CSU, Chico has a goal of making all course syllabi “accessible” this fall, in accordance with the Chancellor’s Office Accessible Technology Initiative (ATI). What does this mean for faculty? If a syllabus is “accessible,” it is in an electronic format such as Word, a Web page, or Acrobat PDF that makes it usable, readable, and even searchable to all students.
TLP offers one-hour workshops called “Make Your Course Syllabus Accessible“. In this workshop, faculty will learn how to create a well-designed syllabus which is more usable and accessible for students with disabilities as well as students of every ability and learning style – and faculty will be able to do the same for all instructional materials they create with the same software.
For more information, see TLP’s Accessibility page which has links to tutorials and even a sample accessible syllabus which faculty may use as a template.
Presented by: Mandy N. Eppley and Parker Owens, Eastern Kentucky University
Date: Sep 23
Time: 12pm Pacific Time
Place: Online – Register Here
According to the sponsor, Wimba:
“Web 2.0 technologies are quickly becoming a phenomenon in K-20 education. Our presentation will give a fresh insight on how to incorporate Web 2.0 in the classroom while acknowledging the pedagogical shift from teacher instruction to peer sharing and learning. We will compare wikis, portfolio, chat and blogs available in the Blackboard Academic Suite with similar external online applications and discuss challenges and opportunities within the new frameworks.”
The California State University’s Institute for Teaching & Learning has released the Summer 2008 issue of Connections, the fourth issue of their newsletter. Read the newsletter here: http://www.calstate.edu/itl/newsletter/
In this issue: Sonoma State’s Universal Design for Learning efforts, information about the multi-campus Discipline Research Project, teaching tips based on the Primacy Effect, and more.
Valerie Milliron and Kent Sandoe focus on a troubling occurrence: the apparent indifference of Net-Generation students toward cheating. Detailing their own experience with a pattern of cheating on online quizzes, Milliron and Sandoe describe the Net Generation’s culture of cheating and describe ways to detect or, even better, deter cheating. Click here to read the article in Innovate’s August/September issue. Valerie was recently seen in the basement of Meriam Library attending the “ATI Course Makever Summer Camp” offered through TLP.
Time: Tuesday, August 26, 2008 at 1 pm Pacific
Location: Webinar is online via ISTE.org
Event Type: Webinar
ISTE’s Technology in Practice Webinar series presents:
From Good Intentions to Best Practices: Teaching in Second Life
Presented by Peggy Sheehy, a K – 12 technology expert
In brief according to the RezEd Website:
Student participation in the virtual world has proven to be engaging and accommodates many learning styles in a differentiated, rigorous approach to simulation, role-playing, content creation, problem solving, critical thinking and collaboration. Most importantly, students take ownership of their learning and are invested in the outcomes and their real world applications.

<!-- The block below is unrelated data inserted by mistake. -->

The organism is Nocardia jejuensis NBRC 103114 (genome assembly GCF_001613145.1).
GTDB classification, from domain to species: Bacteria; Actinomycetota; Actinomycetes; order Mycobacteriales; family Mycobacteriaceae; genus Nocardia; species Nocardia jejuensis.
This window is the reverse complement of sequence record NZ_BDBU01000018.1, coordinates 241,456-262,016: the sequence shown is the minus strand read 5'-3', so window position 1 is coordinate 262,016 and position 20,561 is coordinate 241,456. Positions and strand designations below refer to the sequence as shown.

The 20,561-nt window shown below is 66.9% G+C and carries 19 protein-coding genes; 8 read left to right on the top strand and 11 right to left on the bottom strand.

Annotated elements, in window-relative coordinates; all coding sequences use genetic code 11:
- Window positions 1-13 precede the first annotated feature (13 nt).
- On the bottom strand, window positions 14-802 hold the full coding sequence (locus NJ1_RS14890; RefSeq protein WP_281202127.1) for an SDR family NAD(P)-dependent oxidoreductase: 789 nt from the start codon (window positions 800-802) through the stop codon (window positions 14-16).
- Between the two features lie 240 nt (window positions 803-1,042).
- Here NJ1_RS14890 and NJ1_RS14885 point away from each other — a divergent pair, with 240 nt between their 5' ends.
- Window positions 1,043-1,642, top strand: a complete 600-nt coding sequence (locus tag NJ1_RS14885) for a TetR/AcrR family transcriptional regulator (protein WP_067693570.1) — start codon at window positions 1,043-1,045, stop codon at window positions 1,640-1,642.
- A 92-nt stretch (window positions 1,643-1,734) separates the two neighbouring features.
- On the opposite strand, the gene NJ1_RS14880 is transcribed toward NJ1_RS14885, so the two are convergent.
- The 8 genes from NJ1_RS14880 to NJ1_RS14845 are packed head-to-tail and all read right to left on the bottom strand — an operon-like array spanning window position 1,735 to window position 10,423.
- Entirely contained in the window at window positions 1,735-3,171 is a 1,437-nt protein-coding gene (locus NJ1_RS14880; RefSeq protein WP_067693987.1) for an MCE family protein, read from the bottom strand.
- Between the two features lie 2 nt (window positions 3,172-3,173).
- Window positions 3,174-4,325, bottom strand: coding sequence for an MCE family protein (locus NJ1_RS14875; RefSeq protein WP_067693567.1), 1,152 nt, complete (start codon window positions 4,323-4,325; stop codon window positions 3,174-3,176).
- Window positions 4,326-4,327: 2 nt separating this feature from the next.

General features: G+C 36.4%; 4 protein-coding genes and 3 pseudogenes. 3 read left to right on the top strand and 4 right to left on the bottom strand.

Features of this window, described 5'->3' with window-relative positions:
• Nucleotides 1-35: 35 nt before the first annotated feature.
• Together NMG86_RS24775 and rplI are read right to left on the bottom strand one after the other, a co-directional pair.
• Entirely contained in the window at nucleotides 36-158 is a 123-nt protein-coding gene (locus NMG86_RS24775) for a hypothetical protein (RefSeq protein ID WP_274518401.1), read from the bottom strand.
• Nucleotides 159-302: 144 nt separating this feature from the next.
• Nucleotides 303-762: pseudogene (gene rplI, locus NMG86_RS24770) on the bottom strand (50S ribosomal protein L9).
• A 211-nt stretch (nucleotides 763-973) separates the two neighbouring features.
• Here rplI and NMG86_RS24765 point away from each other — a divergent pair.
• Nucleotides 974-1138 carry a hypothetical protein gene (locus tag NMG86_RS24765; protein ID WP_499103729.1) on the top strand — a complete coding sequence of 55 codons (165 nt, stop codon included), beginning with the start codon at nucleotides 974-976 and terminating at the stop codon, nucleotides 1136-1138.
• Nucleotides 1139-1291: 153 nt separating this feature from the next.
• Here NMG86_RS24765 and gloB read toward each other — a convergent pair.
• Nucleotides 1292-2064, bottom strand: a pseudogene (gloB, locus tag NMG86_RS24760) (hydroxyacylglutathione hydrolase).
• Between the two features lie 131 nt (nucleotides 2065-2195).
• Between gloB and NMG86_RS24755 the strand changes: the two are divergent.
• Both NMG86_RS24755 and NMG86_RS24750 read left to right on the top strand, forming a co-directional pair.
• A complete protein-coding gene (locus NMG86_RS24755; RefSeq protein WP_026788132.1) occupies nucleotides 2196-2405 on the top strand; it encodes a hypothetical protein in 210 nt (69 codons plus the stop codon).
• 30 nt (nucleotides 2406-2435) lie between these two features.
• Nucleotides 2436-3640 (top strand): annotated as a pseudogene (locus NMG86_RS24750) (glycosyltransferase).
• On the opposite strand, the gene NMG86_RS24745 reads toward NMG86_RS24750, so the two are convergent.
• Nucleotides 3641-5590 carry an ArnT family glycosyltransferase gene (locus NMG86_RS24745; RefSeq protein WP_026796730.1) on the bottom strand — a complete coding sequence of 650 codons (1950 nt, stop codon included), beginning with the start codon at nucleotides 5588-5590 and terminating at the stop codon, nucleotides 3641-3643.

The team process of designing and creating a virtual presence for your educational institution, the development of authentic, experiential, standard-based curriculum, and implementing it with students in Teen Second Life addresses all of the NETS for administrators, teachers and students and is an innovative approach to establishing a collaborative and all-inclusive learning community.
Focusing on the process of developing constructivist learning in the virtual world, Sheehy will present the steps her teachers have taken this second year of teaching in Ramapo Islands on Teen Second life to translate their content into the virtual landscape. She will outline the best practices that have evolved as a result and the student responses to this 21st century pedagogical shift.
Visit: ISTE.org to register!
20 Free Books About Social Media
by Chris Brogan, Community and Social Media specialist
Chris says on August 7, 2008, “It’s interesting what you can find when you look around a bit on Google. I thought I’d look for a few new ebooks to read. I found 20 different ones that might be interesting to you. It never hurts to get a few different perspectives. In all cases, the first link is to a PDF file, the second link is to the site where it’s hosted.”
If you take a look at the article, which can be viewed in a snap, you may find the comments to be just as valuable.
Dipity is a FREE online utility that organizes blogs, pictures, videos and other content from around the web into interactive views.
Here is a visual representation of our TLP blog using Dipity. This could be a great way for instructors to provide an alternate means to represent information visually.